How to Use Your Time Wisely (Ephesians 5:15-16)
I’ve known several folks who were late everywhere they went. At one congregation I served, one sweet sister could not be on time anywhere. Jane Ann said that as she was walking out of the house she always saw something which needed to be done. She was late every single service of the church she attended, and Jane Ann never missed an assembly of the saints. Because she and a few other members of the congregation were late so habitually the elders asked me to preach a sermon on the need to be on time to the assembly. After the sermon, Jane Ann came up to me laughing hysterically and said, “That sermon was all about me, wasn’t it?”
You know folks who are habitually late, don’t you? Maybe when you have a family gathering you’re waiting on the same person to show up every single time. Maybe you have a coworker who is “fashionably late” every morning. Maybe you sit in a doctor’s office forever at every appointment because he or she simply cannot be on time. Maybe you are the one who cannot be on time for anything in your life—maybe you will even be late to your own funeral.
You know that you must use your time wisely. There are only so many hours in the day. I get up at 4:45 every morning; get coffee and read my Bible; then I head to the gym to swim a couple kilometers. It’s then off to the office and then I head home to ride my bike 15 miles or so, spend some time with Tammy, and then it’s off to bed. I never have enough time to do everything I want or need to do.
Paul told the Ephesian Christians that they needed to be wise masters of their time. We need to examine what Paul taught about the necessity of wise time management. I’m not going to tell you the secret to getting more things done in the day; instead, we’re going to think in spiritual terms. You’ll learn that “You must use your time wisely because time is short.”
Scripture (Ephesians 5:15-16)
“Look carefully then how you walk.”
The word “then” refers to the previous paragraph. Paul had said one cannot live in darkness and participate in deeds that it’s shameful even to mention. Thus, because there is so much evil in this world, the Ephesians needed to give care how they walked.
“Walk” is a present active indicative in the Greek and looks at continual action. While you’re in this flesh, you’re always walking—living—and you need to do so intentionally and carefully.
“Not as unwise but as wise.”
Jesus taught his disciples to use wisdom: “Behold, I am sending you out as sheep in the midst of wolves, so be wise as serpents and innocent as doves” (Matt 10:16). Paul told the Romans to be wise: “For your obedience is known to all, so that I rejoice over you, but I want you to be wise as to what is good and innocent as to what is evil” (Rom 16:19). You, too, need to be wise, and we’ll examine in a moment how you can become wise.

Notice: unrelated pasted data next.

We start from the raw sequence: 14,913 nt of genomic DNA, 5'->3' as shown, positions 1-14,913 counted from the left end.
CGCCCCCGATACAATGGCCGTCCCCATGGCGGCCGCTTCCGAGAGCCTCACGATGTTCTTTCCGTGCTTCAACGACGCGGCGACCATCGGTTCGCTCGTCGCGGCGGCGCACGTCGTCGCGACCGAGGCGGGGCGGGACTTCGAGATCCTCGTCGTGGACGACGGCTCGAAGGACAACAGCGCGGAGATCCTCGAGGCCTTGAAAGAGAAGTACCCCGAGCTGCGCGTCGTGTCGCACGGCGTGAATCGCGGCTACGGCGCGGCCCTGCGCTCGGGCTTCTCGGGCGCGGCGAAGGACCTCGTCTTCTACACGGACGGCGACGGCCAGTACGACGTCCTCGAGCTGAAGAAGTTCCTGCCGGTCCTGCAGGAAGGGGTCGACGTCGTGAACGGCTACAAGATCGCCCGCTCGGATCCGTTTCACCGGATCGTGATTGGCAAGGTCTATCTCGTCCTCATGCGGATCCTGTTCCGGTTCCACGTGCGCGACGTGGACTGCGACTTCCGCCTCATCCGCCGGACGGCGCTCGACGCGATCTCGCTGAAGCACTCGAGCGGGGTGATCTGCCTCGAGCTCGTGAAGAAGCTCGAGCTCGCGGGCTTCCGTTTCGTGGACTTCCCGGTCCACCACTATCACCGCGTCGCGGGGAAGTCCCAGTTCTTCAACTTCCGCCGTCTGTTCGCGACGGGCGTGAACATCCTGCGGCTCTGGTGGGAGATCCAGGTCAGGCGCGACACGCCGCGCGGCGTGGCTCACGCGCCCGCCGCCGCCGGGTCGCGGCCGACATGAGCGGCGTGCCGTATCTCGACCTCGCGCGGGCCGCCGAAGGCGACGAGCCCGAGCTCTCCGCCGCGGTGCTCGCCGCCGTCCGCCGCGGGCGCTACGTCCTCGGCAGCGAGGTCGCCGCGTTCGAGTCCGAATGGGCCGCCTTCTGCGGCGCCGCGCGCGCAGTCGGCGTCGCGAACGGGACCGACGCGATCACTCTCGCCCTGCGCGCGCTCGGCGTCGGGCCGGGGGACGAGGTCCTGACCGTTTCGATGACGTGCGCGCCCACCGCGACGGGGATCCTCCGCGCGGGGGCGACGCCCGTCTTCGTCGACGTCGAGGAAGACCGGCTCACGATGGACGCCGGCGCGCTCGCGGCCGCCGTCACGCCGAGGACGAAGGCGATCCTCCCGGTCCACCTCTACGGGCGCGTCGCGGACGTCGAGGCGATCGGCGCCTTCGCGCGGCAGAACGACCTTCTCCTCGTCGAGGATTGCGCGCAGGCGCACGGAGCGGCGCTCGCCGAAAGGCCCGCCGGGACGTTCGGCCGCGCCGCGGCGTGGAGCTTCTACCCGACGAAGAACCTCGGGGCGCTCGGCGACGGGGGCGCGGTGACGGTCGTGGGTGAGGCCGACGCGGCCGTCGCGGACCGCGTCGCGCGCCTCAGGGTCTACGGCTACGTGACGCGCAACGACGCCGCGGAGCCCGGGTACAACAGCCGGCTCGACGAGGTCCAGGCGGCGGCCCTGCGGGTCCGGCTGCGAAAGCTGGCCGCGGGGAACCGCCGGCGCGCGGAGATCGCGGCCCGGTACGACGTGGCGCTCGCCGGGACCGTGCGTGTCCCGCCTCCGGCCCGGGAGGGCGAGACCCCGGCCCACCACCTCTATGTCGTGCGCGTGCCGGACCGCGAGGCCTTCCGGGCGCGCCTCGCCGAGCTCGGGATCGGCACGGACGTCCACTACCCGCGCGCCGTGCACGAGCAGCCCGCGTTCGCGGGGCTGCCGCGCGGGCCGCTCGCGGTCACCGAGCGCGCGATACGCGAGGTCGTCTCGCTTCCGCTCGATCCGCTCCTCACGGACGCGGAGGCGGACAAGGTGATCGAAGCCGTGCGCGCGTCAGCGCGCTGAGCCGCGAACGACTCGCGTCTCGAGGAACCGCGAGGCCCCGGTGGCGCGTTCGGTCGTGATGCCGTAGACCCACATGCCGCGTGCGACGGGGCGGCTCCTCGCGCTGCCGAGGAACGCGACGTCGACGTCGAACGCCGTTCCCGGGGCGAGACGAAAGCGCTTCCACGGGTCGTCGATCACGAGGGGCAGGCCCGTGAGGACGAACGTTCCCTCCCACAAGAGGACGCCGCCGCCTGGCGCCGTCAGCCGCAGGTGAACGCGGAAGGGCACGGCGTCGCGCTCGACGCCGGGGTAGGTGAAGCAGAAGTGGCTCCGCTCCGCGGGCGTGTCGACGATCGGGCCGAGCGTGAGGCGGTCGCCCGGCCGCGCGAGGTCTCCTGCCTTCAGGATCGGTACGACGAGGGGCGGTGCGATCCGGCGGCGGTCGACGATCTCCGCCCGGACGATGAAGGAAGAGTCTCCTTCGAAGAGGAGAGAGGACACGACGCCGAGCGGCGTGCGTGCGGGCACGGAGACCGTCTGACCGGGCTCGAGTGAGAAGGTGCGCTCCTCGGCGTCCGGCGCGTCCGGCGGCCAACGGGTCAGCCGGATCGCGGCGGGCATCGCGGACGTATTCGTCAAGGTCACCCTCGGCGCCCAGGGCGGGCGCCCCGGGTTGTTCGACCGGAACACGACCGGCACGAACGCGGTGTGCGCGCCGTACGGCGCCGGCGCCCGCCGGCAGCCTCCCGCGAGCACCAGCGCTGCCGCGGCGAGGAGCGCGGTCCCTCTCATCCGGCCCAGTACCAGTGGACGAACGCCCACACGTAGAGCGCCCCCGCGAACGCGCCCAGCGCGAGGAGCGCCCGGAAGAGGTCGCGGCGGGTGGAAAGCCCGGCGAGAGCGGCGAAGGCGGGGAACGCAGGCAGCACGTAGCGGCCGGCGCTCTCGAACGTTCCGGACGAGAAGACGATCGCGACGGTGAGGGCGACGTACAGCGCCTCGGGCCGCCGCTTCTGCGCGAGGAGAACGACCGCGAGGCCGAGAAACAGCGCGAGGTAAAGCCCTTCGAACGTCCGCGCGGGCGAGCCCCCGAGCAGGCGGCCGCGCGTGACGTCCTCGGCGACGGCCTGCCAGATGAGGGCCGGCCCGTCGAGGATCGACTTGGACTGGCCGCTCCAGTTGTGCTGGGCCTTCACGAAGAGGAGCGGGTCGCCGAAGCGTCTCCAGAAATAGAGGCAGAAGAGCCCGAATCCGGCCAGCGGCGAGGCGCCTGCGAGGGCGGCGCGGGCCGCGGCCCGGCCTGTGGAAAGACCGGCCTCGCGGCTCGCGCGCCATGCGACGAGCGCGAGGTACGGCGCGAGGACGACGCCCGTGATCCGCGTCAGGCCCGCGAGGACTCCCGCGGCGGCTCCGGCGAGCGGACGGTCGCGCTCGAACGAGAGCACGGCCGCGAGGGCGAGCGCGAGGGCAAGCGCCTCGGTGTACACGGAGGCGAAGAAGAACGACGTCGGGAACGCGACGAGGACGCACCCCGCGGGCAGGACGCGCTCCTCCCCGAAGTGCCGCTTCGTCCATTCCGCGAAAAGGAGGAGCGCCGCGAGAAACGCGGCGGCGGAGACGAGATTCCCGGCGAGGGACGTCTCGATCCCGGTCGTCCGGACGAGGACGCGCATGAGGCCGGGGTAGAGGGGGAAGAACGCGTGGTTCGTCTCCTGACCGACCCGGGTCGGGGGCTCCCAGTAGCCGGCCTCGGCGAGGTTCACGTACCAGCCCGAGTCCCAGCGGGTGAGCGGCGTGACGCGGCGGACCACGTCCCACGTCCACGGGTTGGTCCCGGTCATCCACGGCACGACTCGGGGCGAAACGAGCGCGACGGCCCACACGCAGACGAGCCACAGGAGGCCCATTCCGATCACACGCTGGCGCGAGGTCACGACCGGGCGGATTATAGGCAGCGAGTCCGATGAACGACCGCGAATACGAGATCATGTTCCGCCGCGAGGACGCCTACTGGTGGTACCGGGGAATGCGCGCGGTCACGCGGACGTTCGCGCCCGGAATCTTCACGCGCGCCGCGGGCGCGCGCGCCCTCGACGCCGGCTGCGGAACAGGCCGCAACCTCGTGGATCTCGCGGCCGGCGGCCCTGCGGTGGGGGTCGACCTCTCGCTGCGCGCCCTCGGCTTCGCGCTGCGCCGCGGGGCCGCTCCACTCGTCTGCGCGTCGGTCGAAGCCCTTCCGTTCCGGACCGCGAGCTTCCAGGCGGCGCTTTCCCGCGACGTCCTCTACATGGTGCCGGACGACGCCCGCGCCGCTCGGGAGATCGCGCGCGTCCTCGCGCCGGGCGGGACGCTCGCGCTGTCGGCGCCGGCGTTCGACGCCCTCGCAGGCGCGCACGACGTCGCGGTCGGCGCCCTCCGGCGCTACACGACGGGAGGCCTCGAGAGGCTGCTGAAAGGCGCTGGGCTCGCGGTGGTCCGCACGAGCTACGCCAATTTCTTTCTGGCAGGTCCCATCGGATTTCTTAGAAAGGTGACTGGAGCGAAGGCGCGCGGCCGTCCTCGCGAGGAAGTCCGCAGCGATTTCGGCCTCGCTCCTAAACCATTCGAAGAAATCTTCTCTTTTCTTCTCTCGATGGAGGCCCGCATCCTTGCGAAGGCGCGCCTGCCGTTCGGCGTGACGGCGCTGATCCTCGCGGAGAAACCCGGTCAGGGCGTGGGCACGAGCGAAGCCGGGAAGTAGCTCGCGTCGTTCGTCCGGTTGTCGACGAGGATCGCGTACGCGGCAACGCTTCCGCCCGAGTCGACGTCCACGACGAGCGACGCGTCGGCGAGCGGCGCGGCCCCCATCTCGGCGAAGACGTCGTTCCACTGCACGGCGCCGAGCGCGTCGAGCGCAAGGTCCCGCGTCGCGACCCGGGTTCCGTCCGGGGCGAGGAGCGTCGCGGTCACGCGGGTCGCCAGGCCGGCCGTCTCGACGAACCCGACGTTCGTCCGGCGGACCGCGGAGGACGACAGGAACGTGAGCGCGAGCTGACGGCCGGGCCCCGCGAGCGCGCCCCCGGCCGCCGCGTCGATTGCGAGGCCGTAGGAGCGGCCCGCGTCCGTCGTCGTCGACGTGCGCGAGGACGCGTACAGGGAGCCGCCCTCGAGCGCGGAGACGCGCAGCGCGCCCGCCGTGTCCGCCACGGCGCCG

“Making best use of the time.”
The Greek phrase is literally: “Buy up at the marketplace.” There are two possible interpretations of what Paul meant:
- “Seizing the opportunity”
- “Buying back [redeeming—at the expense of personal watchfulness and self-denial]”
Either way we understand the exact phrase, the meaning is the same—Make the best use of your time while you are on this earth.
“Because the days are evil.”
This phrase also has two possible meanings:
One: This may refer to the brevity of life. In other words, because this life is short, you need to use your time wisely. You do know how very brief this life is: “You do not know what tomorrow will bring. What is your life? For you are a mist that appears for a little time and then vanishes” (Js 4:14).
Two: This may refer to the diligent use of opportunities. Opportunities in life come and go. You can’t always visit someone—he may get well or he may die—either way, you’ve squandered the opportunity to serve. Some folks who are receptive to the gospel today may grow cold to the truth tomorrow. You need to act when you have the opportunities and not squander your time.
You need to be seizing opportunities because evil fills this world. You need to be active in doing the right thing and pushing back darkness.